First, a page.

Editor in Chief
On Friday, Feb. 13 the Springfield College community suffered a major loss. Assistant Dean of Students and Director of the Multicultural Affairs Center John Wilson died from an ongoing battle with health issues.
He started his journey at Springfield 38 years ago as the Assistant Director of Undergraduate Admissions and Coordinator of Multicultural Recruitment.
Wilson leaves behind his wife Mary-Lou, and although they didn’t have any children, Wilson was a surrogate parent to many, a theme that will present itself more than once in the words of those who knew him.
He guided students to be the best that they could be, and more. Wilson had an effervescent smile that lit up a room, and his passion for working closely with students was what drove him to be the outstanding educator, mentor and, above all else, friend that he was to so many. Although he is gone, his legacy will forever live on, and Springfield College will always remember the wide-eyed, grinning, and passionate Mr. Wilson that made such a great impact and empowered so many.
Below is a collection of quotes from various alumni, current students, and faculty members that truly show the kind of person Mr. Wilson was.
David McMahon – Director of Spiritual Life
“I met him on the day I interviewed for my job at Springfield College and he initially grilled me a little bit to see where I was coming from, but as soon as I started working, on my first day at the job, he always made me feel welcome. John was one of the folks when I was having a difficult time, or if I wanted to understand something or talk something through, he was someone I could come and talk to. I considered him a good friend and in many ways a mentor here.”
“John’s strength wasn’t email or putting together complex spreadsheets. His strength was sitting down with a student, understanding them, understanding their needs, and understanding their strengths. And then—personally. This is what’s important about John’s work: he would personally connect them. If John didn’t have the answer and couldn’t provide the support, he would be someone who would walk over with a student to financial aid and sit with them and work through with them until they could have a solution and could work something out with the student. If a student was having trouble with his family, John would connect with them, with the counseling center, and work with them and reach out to the family and try to negotiate them. If students were having trouble academically, John was always finding tutors, hooking them up with upper class students or alumni who might be able to mentor these students.”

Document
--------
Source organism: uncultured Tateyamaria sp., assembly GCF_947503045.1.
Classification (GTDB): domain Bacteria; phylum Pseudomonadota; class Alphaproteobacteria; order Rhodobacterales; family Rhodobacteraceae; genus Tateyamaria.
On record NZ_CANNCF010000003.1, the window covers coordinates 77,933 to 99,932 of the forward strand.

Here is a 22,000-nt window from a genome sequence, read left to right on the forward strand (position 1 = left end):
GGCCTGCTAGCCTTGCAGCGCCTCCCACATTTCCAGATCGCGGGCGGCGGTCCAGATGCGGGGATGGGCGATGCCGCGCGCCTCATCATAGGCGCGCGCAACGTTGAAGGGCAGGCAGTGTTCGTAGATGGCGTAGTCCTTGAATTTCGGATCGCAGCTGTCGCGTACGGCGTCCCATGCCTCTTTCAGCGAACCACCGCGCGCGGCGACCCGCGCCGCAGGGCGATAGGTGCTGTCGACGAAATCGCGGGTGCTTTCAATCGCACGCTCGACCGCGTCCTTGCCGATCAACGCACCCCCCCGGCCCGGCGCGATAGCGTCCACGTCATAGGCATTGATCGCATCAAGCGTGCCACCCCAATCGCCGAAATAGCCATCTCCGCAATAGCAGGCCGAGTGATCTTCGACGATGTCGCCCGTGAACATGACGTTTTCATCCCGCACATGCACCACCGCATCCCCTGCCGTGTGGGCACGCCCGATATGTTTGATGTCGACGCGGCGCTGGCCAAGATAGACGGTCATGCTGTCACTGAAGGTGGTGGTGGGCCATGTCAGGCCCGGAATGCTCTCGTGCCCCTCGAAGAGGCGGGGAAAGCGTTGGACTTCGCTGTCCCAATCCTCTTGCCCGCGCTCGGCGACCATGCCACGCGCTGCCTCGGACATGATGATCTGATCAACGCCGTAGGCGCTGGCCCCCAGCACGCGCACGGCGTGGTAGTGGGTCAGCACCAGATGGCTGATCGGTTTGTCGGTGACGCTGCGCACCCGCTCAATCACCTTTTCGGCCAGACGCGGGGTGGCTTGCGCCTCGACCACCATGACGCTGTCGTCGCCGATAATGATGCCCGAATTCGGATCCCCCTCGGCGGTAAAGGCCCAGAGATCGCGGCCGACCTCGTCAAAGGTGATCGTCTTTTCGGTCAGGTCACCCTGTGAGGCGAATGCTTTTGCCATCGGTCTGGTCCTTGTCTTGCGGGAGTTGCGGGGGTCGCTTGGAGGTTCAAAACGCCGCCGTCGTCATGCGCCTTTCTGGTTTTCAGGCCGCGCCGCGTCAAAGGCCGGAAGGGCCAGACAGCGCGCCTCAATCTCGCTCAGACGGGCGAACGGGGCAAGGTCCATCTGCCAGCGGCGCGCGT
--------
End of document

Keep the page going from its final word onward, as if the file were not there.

Alex Martin – Grad Associate for Wilson
“He was really someone who I looked at as a friend that I could sit and have a casual conversation with. He allowed me to vent on issues such as sports, and financial issues that I was going through. He was a great listener, somebody who really took everything in that I was saying to him, and gave me some great advice, and helped me get through that. I really appreciated him a lot for that.”
Neicey Buggs ‘15
“He was there when I needed someone, that’s just how he was. He was always looking out for someone.”
“Since I first got here… people were always like, ‘Go talk to him, he’s great. If you have any issues, go talk to him.’ My freshman year I had a couple of issues with teachers, and I had a lot of financial issues and I talked to him and opened up to him. Over the past four years, he’s been a shoulder to lean on and somebody to trust and get honest feedback from. If you honestly want the truth or you honestly want an opinion, that’s who you go to.”
Ricardo Vieux ‘15
“I was in John’s office during one of the colder parts of fall and we talked about how much he loved to golf, and he had such exuberance when he talked about the sport and at the time the cold weather didn’t afford him the opportunity to play. But we made the deal to go golfing before I graduated when spring came around, but life didn’t afford him that opportunity.”
“As an administrator at Springfield College, people do have their works written about, talked about, or shown in ceremonies. But John, he did so many things for students behind the scenes that were just unmentioned. He really was there for us and really was a great advisor.”